Workers and individuals cleaning homes and buildings damaged by recent hurricanes in Louisiana should remember to protect themselves from dangerous contaminants, particularly mold.
The Centers for Disease Control and Prevention (CDC) recommends everyone avoid unnecessary exposure to mold and cautions some people should avoid any exposure to the high concentrations of mold found in flooded areas.
Children younger than 12 years, transplant recipients, cancer patients undergoing chemotherapy, and people with human immunodeficiency virus (HIV) should avoid exposure or should check with their doctor before entering hurricane-damaged areas. In addition, people with a known sensitivity to mold, those with asthma and other respiratory ailments, and pregnant women should avoid exposure to mold from cleaning, sweeping, or handling moldy objects.
“It is important residents returning to flood-damaged homes take notice of the cautions issued concerning dangerous contaminants, especially mold,” said Scott Wells, deputy federal coordinating officer for the Department of Homeland Security’s Federal Emergency Management Agency (FEMA).
Even people with no known risk factors for mold should wear a filtering face mask and gloves if they plan to do anything more than look around and leave a building that has been flooded. Protective goggles should be added if work is to include sweeping, using sanders and other power tools, or if there is nearby demolition. The minimum breathing protection is a properly-fitted mask approved by CDC’s National Institute for Occupational Safety and Health (NIOSH). Approved masks are available at hardware and building supply stores and will display “NIOSH N-95” on the band or on the respirator.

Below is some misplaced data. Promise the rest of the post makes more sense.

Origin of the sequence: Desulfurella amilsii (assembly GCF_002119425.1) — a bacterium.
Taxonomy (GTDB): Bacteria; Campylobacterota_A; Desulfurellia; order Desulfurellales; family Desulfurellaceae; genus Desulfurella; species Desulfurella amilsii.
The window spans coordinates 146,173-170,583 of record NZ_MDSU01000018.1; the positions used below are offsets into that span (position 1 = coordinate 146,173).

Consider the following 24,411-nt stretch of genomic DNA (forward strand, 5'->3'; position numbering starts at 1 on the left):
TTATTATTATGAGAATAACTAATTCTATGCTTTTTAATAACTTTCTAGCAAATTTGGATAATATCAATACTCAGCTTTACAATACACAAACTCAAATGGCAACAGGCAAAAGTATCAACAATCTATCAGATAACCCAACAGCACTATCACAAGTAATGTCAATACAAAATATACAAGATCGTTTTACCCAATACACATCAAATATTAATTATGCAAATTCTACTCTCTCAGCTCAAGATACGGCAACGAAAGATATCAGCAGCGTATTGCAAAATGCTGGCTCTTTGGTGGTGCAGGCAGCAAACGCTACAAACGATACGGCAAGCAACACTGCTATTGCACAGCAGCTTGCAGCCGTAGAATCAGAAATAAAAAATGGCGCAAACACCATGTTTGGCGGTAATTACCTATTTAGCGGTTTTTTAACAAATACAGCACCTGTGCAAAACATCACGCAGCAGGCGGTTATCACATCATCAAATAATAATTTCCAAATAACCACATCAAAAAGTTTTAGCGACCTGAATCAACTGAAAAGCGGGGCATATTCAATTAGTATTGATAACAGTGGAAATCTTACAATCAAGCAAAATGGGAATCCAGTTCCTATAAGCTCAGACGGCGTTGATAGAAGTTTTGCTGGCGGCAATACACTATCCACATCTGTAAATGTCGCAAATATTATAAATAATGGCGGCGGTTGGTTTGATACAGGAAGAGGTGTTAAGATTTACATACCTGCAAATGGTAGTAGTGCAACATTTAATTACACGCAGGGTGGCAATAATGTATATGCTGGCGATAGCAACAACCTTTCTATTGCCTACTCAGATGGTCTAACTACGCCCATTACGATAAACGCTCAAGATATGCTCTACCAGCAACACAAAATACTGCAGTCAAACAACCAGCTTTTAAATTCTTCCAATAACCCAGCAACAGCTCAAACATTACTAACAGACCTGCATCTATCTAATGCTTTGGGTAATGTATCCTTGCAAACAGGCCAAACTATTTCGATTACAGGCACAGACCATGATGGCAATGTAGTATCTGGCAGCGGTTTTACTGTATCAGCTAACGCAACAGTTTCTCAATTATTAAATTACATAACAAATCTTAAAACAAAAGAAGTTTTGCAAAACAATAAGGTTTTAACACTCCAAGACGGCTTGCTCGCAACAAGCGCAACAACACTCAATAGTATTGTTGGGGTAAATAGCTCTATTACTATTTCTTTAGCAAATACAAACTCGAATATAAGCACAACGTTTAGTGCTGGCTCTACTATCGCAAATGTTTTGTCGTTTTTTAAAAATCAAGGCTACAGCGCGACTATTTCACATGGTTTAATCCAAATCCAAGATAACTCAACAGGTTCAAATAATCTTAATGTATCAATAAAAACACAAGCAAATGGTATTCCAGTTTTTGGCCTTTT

A visible dust cloud suggests a high potential for exposure to mold. However, exposure levels can be high even when no dust is visible. And remember, no simple mask will protect against the lethal hazard of chlorine gas released when bleach and ammonia are mixed. These two common cleaning agents never should be permitted to contact each other.
While mold is the most common health threat to workers and homeowners when cleaning after a hurricane, protection from other toxins and contaminants also may be necessary. Gloves protect hands from infectious materials and from irritating cleaning solutions; fitted goggles keep dust and small particles out of the eyes; protective clothing can keep damaging agents from contacting the skin and can prevent transfer of dangerous particles from one area to another.
“People with special health concerns should consult their doctor before risking exposure to mold,” said Col. Jeff Smith, State Coordinating Officer for the Louisiana Department of Homeland Security and Emergency Preparedness.
The CDC cautions that symptoms seemingly related to mold exposure may be due to other causes, such as bacterial infections or other allergies. In addition, it is possible that using respirators or other protective equipment may increase health risks for people with underlying health conditions. People who have trouble breathing while using a respirator should stop working and contact a doctor or other medical provider.
Sometimes the best precaution is to hire an expert. State health officials say that while mold can be removed by property owners, some instances of mold growth may require a specialist.
“Scrub mold off all hard surfaces (wall studs, floors, countertops) with a stiff brush using soapy detergent and water. Concrete and bricks may also be cleaned this way,” said Dr. Jimmy Guidry, state health officer. “But, if you don’t know how to clean an item, or if the item is expensive or of sentimental value, you may wish to call a specialist. Other items that cannot be cleaned should be thrown away.”
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